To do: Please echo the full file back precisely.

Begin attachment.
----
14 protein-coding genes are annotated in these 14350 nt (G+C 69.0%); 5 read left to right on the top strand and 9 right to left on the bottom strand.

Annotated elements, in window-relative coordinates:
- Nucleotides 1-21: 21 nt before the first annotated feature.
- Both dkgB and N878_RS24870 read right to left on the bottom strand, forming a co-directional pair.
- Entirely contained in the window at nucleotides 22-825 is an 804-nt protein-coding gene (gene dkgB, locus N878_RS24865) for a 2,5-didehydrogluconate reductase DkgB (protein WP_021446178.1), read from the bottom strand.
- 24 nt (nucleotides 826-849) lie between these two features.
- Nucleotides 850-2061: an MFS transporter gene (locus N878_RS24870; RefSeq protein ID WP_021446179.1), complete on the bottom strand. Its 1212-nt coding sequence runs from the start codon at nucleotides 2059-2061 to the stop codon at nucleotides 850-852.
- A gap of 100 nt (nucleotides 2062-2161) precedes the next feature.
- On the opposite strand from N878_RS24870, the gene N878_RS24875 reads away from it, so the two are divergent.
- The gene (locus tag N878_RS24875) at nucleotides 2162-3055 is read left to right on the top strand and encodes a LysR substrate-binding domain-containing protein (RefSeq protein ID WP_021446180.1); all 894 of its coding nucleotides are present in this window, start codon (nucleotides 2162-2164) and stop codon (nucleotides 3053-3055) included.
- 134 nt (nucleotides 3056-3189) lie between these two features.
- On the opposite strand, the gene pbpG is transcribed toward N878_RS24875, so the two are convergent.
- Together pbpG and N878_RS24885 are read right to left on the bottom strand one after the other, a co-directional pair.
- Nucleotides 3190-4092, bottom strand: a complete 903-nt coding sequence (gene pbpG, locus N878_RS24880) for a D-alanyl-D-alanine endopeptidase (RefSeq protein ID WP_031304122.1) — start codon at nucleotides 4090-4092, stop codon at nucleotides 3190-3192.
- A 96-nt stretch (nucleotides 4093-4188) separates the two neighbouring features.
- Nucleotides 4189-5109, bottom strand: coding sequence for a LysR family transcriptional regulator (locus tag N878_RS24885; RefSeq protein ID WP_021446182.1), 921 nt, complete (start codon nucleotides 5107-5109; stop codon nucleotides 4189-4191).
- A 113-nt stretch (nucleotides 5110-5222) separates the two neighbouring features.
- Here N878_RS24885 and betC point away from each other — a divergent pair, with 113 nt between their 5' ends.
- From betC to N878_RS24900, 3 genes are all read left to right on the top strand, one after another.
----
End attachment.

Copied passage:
14 protein-coding genes are annotated in these 14350 nt (G+C 69.0%); 5 read left to right on the top strand and 9 right to left on the bottom strand.

Annotated elements, in window-relative coordinates:
- Nucleotides 1-21: 21 nt before the first annotated feature.
- Both dkgB and N878_RS24870 read right to left on the bottom strand, forming a co-directional pair.
- Entirely contained in the window at nucleotides 22-825 is an 804-nt protein-coding gene (gene dkgB, locus N878_RS24865) for a 2,5-didehydrogluconate reductase DkgB (protein WP_021446178.1), read from the bottom strand.
- 24 nt (nucleotides 826-849) lie between these two features.
- Nucleotides 850-2061: an MFS transporter gene (locus N878_RS24870; RefSeq protein ID WP_021446179.1), complete on the bottom strand. Its 1212-nt coding sequence runs from the start codon at nucleotides 2059-2061 to the stop codon at nucleotides 850-852.
- A gap of 100 nt (nucleotides 2062-2161) precedes the next feature.
- On the opposite strand from N878_RS24870, the gene N878_RS24875 reads away from it, so the two are divergent.
- The gene (locus tag N878_RS24875) at nucleotides 2162-3055 is read left to right on the top strand and encodes a LysR substrate-binding domain-containing protein (RefSeq protein ID WP_021446180.1); all 894 of its coding nucleotides are present in this window, start codon (nucleotides 2162-2164) and stop codon (nucleotides 3053-3055) included.
- 134 nt (nucleotides 3056-3189) lie between these two features.
- On the opposite strand, the gene pbpG is transcribed toward N878_RS24875, so the two are convergent.
- Together pbpG and N878_RS24885 are read right to left on the bottom strand one after the other, a co-directional pair.
- Nucleotides 3190-4092, bottom strand: a complete 903-nt coding sequence (gene pbpG, locus N878_RS24880) for a D-alanyl-D-alanine endopeptidase (RefSeq protein ID WP_031304122.1) — start codon at nucleotides 4090-4092, stop codon at nucleotides 3190-3192.
- A 96-nt stretch (nucleotides 4093-4188) separates the two neighbouring features.
- Nucleotides 4189-5109, bottom strand: coding sequence for a LysR family transcriptional regulator (locus tag N878_RS24885; RefSeq protein ID WP_021446182.1), 921 nt, complete (start codon nucleotides 5107-5109; stop codon nucleotides 4189-4191).
- A 113-nt stretch (nucleotides 5110-5222) separates the two neighbouring features.
- Here N878_RS24885 and betC point away from each other — a divergent pair, with 113 nt between their 5' ends.
- From betC to N878_RS24900, 3 genes are all read left to right on the top strand, one after another.